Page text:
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Borthwick urges ‘excellent’ Smith to bounce back in All Blacks finale
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Borthwick urges ‘excellent’ Smith to bounce back in All Blacks finale

Steve Borthwick has told Marcus Smith “not to dwell” on Saturday’s disappointing 16-15 first Test defeat to the All Blacks and has backed his fly-half to bounce back from the missed kicks which ended up costing England the possibility of a rare victory in New Zealand.

Smith was unable to slot three crucial kicks which could have propelled his team to their first win on Kiwi soil since 2003, with the hosts now guaranteed to retain the Hillary Shield ahead of the second and final Test on Saturday. The All Blacks have not lost at Eden Park in Auckland for the past 30 years.

Borthwick, however, wants Smith to put Saturday’s frustrations behind him and focus on helping the team to level the series. “We can’t do anything about the past,” stressed England’s head coach as his squad relocated from Dunedin back to the North Island. “I don’t want the players to dwell. As a player I used to look back a lot [but] as a coach I want the players to learn lessons then move on very fast. That’s what Marcus will do and that’s what all the players will do.

“Damian McKenzie missed some kicks as well and he is an incredible goal-kicker. It happens. Marcus produced some moments of absolute class as well. That is what he can do. He put Manny Feyi-Waboso in for his try and he was excellent in so many different ways. I thought he defended tough as well – and you have to defend tough against New Zealand.”

Borthwick also said the whole of the squad were right behind Smith, who will be debriefed this week by Kevin Sinfield who missed Saturday’s game after flying back to the UK to attend his friend Rob Burrow’s funeral in Yorkshire. “I don’t want to dwell [on mistakes],” he said. “We go through a lot more of what they did well.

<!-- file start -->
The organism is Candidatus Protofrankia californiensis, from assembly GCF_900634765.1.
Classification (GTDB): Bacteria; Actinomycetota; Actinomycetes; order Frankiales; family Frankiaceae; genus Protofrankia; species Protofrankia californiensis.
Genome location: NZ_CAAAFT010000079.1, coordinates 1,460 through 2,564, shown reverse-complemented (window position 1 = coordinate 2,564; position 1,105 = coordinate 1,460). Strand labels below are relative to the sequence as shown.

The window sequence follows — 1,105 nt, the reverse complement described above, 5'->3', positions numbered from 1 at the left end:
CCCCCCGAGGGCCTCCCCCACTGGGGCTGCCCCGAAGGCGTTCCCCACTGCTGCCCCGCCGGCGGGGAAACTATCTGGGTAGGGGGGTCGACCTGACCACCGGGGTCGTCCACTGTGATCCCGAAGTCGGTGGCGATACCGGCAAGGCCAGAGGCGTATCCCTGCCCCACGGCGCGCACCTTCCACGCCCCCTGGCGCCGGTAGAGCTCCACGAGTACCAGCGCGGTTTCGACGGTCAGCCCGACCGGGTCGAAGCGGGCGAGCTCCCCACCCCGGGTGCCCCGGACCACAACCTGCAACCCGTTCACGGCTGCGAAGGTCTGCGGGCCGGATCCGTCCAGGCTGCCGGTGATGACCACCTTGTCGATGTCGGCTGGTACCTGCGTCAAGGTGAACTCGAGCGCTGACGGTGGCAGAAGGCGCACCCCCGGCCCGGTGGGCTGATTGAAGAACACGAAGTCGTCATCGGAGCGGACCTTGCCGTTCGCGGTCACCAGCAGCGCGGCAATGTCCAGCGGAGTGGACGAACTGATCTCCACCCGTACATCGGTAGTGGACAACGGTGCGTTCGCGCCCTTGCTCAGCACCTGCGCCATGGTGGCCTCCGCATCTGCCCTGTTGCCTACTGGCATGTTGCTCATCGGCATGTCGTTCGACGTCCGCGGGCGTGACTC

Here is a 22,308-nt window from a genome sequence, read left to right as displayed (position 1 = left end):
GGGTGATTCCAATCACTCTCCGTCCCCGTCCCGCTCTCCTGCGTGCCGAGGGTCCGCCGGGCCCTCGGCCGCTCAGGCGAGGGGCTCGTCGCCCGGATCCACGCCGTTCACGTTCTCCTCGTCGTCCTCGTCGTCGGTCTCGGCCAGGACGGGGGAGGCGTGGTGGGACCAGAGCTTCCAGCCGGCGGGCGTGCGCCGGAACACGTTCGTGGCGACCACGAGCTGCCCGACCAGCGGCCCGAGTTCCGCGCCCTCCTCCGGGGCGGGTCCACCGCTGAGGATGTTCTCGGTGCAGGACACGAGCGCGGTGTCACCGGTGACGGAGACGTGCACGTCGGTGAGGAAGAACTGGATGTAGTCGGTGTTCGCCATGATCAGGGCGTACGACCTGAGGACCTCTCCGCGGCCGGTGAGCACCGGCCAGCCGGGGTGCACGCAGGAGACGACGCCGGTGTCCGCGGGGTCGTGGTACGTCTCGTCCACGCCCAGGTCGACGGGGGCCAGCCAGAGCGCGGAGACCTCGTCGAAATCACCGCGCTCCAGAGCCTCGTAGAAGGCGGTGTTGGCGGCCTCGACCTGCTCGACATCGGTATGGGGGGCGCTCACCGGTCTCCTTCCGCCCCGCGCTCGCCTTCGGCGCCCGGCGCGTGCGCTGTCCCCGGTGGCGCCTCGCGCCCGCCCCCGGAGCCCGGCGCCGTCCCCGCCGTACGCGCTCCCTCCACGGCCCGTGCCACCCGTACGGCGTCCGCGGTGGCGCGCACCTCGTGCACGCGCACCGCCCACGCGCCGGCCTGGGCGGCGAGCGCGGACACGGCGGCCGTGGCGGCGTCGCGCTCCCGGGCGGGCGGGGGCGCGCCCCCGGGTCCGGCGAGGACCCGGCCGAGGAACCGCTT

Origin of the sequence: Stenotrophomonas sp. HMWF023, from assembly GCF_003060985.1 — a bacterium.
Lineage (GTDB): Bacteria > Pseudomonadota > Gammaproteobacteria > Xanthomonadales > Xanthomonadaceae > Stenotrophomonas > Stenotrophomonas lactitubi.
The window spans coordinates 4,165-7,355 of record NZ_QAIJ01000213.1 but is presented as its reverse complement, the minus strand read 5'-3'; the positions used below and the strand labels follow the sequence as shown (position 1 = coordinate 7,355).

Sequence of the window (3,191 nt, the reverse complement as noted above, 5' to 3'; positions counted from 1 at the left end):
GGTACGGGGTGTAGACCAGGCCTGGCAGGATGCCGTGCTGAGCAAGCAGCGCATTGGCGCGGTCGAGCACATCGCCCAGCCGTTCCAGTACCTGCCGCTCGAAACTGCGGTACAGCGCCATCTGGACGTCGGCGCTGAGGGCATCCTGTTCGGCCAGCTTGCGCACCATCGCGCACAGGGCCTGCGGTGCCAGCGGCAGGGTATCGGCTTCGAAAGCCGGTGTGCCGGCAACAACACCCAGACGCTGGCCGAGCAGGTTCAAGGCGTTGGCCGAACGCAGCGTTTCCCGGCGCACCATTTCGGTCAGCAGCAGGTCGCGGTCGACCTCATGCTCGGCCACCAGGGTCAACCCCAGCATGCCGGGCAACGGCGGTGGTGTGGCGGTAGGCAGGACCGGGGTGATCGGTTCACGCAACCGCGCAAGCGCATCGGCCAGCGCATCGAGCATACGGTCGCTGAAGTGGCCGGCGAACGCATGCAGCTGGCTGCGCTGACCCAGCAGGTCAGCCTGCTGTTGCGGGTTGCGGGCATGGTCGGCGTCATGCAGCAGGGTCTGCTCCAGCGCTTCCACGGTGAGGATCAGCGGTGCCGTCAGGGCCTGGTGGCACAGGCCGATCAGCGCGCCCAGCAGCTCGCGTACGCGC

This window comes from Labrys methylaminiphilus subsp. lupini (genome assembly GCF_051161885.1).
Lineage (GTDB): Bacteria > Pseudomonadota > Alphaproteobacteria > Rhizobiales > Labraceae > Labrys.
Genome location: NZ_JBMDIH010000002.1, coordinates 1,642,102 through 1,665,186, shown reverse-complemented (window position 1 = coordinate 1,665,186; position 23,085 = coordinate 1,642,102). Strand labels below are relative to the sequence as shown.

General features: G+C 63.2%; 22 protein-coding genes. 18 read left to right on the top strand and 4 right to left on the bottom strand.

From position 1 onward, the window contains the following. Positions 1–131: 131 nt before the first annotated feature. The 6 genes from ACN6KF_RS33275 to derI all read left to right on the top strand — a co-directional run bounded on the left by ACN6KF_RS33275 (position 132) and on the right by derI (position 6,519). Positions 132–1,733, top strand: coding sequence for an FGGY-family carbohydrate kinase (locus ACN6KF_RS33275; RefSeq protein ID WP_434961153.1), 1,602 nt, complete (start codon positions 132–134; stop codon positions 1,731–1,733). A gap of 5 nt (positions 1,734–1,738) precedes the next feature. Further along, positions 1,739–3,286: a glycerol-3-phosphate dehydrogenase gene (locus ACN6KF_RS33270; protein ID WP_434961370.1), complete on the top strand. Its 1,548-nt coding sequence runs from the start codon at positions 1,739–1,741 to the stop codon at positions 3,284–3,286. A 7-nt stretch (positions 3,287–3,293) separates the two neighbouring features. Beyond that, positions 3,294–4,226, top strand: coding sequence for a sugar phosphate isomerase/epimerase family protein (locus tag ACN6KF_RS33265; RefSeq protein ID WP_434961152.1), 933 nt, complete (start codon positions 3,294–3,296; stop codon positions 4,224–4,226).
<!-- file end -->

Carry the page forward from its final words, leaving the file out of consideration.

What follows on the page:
“Goal-kickers of both teams missed shots yesterday. Marcus is an excellent goal-kicker, as is Fin Smith, as is Henry Slade. We can all say if we’d kicked those goals – but there were chances we didn’t take and chances we gave them that we shouldn’t have done. There will be a whole host of things to improve on. The level of contest at the breakdown in New Zealand, for example, is higher than anywhere else in the world. Sometimes players need to experience that … I think we will be better for that experience.”

Among the other areas of special focus will be the scrum, with Joe Marler now sidelined for the remainder of the tour with a foot injury. Northampton’s Emmanuel Iyogun will fly out to join the touring squad as cover, with Fin Baxter and Bevan Rodd the only other fit loosehead props available. “They certainly had the better of the scrums last night, it is one of those areas we will address with the players,” Borthwick said. “The best two scrums in the world are South Africa and New Zealand. We rank just behind them.”

England’s senior players also insist they can give New Zealand renewed problems at Eden Park, having led 15-10 in Dunedin before McKenzie’s two penalties settled the contest. “We were not necessarily in full control but we felt we had a strong handle on the game,” said Maro Itoje, among England’s standout players despite a heavy playing workload this season. “There was probably a time period from 60-70 minutes where our intensity dropped and they just nipped ahead. This team is moving in the right direction … there is lots to be positive about.”

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England, meanwhile, have brushed aside suggestions of sharp practice by the All Black management, who filmed their entire warm-up ahead of the Dunedin Test. “We don’t film the opposition warm-up but we are aware it’s happening,” said Borthwick. “There is nothing anybody sees in our warm-up that will give any clues to what’s going on in the game.”

Source: theguardian.com